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Case of lower limb revascularisation using composite sequential bypass graft with a ‘diamond’ intermediate anastomosis
  1. Cherry Cheung1,
  2. Ailin Rogers1,
  3. Morgan Peter McMonagle1,2
  1. 1 Surgery, University Hospital Waterford, Waterford, Ireland
  2. 2 Trauma, St Mary’s Hospital, London, UK
  1. Correspondence to Morgan Peter McMonagle, drmorganmc{at}


In patients with critical infracrural disease, autologous saphenous vein grafting offers the best reported conduit patency and limb salvage rates but is only feasible in approximately 30% of patients due to the lack of available or suitable vein. In the absence of a suitable length of available vein, various composite grafting techniques have been explored with the aim to improve graft longevity, maximise native vein use and improve overall clinical outcomes, including limb salvage rates. We report a case of a 66-year-old man with critical limb ischaemia and a history of venous disease, where a complex composite sequential bypass graft combining both native vein and synthetic graft, incorporated into a novel intermediate anastomotic technique in a ‘diamond’ configuration, offered promising results in limb salvage. This case highlights the key steps and advantages in this novel technique.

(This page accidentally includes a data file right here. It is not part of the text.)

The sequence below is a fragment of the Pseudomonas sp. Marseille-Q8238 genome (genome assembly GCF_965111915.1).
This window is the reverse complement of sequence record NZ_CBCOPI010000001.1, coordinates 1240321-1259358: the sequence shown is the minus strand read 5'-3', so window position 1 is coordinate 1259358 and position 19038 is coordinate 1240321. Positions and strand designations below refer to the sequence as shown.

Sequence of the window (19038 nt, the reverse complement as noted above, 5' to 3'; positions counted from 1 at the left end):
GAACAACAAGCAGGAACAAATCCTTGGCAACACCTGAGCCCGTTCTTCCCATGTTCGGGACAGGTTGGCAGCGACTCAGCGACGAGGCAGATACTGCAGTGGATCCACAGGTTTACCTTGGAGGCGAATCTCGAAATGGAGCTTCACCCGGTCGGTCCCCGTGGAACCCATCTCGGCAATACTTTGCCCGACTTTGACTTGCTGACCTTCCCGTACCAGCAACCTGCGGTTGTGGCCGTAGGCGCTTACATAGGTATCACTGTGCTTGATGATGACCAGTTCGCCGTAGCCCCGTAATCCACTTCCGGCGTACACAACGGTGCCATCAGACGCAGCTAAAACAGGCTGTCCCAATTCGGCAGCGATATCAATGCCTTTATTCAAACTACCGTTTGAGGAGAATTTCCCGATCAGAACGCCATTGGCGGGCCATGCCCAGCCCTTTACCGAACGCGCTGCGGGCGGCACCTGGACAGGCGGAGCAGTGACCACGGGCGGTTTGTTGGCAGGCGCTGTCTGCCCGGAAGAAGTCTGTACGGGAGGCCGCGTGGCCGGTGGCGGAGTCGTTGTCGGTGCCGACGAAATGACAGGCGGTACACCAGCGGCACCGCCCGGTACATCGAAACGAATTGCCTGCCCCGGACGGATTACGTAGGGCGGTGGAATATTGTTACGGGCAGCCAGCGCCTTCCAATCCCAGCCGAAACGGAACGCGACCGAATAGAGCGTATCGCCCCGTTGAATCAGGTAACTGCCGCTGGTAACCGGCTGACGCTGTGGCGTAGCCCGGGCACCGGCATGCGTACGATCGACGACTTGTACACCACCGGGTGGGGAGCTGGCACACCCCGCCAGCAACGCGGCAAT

• vascular surgery
  • general surgery

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  • Contributors The first author (CC) had main contributions to the conception and design of the work, as well as drafting and revising it. AR and MPM contributed to providing images, guidance on discussion, as well as review and revisions of the draft.

  • Funding The authors have not declared a specific grant for this research from any funding agency in the public, commercial or not-for-profit sectors.

  • Competing interests None declared.

  • Patient consent Obtained.

  • Provenance and peer review Not commissioned; externally peer reviewed.